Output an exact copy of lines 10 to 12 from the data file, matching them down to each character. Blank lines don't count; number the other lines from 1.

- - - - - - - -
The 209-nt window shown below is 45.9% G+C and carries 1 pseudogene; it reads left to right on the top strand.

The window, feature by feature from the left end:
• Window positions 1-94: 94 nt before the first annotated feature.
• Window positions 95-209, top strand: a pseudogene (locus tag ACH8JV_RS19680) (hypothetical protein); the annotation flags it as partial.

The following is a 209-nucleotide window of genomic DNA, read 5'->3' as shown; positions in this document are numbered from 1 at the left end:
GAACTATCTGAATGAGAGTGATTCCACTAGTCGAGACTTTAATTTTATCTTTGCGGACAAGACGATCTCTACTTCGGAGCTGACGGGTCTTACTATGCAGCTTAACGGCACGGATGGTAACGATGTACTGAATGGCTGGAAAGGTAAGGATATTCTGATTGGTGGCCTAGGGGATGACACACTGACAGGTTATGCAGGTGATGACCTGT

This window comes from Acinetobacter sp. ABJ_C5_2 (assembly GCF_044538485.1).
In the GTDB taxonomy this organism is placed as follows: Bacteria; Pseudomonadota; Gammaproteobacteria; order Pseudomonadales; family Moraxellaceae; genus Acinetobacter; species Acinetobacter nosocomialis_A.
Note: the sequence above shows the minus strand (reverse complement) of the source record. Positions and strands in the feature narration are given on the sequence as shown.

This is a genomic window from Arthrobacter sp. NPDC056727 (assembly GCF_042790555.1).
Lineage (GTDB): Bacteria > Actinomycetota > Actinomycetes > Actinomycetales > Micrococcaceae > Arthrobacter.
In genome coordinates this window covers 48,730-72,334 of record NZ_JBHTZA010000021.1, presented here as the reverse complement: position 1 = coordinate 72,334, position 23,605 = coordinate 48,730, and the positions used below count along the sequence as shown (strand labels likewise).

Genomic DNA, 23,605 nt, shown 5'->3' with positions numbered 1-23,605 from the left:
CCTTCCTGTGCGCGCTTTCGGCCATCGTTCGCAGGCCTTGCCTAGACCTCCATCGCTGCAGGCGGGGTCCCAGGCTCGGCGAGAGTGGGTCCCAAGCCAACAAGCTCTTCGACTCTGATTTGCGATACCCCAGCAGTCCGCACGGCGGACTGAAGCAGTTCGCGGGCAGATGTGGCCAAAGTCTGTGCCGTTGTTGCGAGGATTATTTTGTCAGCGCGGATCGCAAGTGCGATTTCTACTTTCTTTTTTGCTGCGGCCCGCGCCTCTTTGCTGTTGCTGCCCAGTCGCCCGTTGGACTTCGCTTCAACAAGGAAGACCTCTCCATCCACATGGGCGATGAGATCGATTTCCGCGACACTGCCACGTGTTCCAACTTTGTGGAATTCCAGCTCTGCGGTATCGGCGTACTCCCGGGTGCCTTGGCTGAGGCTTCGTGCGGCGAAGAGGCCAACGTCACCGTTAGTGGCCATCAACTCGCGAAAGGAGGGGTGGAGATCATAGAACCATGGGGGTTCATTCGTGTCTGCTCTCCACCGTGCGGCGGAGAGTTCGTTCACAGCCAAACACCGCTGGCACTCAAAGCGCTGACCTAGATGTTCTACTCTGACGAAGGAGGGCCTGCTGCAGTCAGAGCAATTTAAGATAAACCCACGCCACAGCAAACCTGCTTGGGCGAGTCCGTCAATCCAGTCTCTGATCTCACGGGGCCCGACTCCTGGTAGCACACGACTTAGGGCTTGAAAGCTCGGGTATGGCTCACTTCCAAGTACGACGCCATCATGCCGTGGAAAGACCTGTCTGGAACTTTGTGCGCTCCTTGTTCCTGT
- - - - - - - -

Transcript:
This is a genomic window from Arthrobacter sp. NPDC056727 (assembly GCF_042790555.1).
Lineage (GTDB): Bacteria > Actinomycetota > Actinomycetes > Actinomycetales > Micrococcaceae > Arthrobacter.
In genome coordinates this window covers 48,730-72,334 of record NZ_JBHTZA010000021.1, presented here as the reverse complement: position 1 = coordinate 72,334, position 23,605 = coordinate 48,730, and the positions used below count along the sequence as shown (strand labels likewise).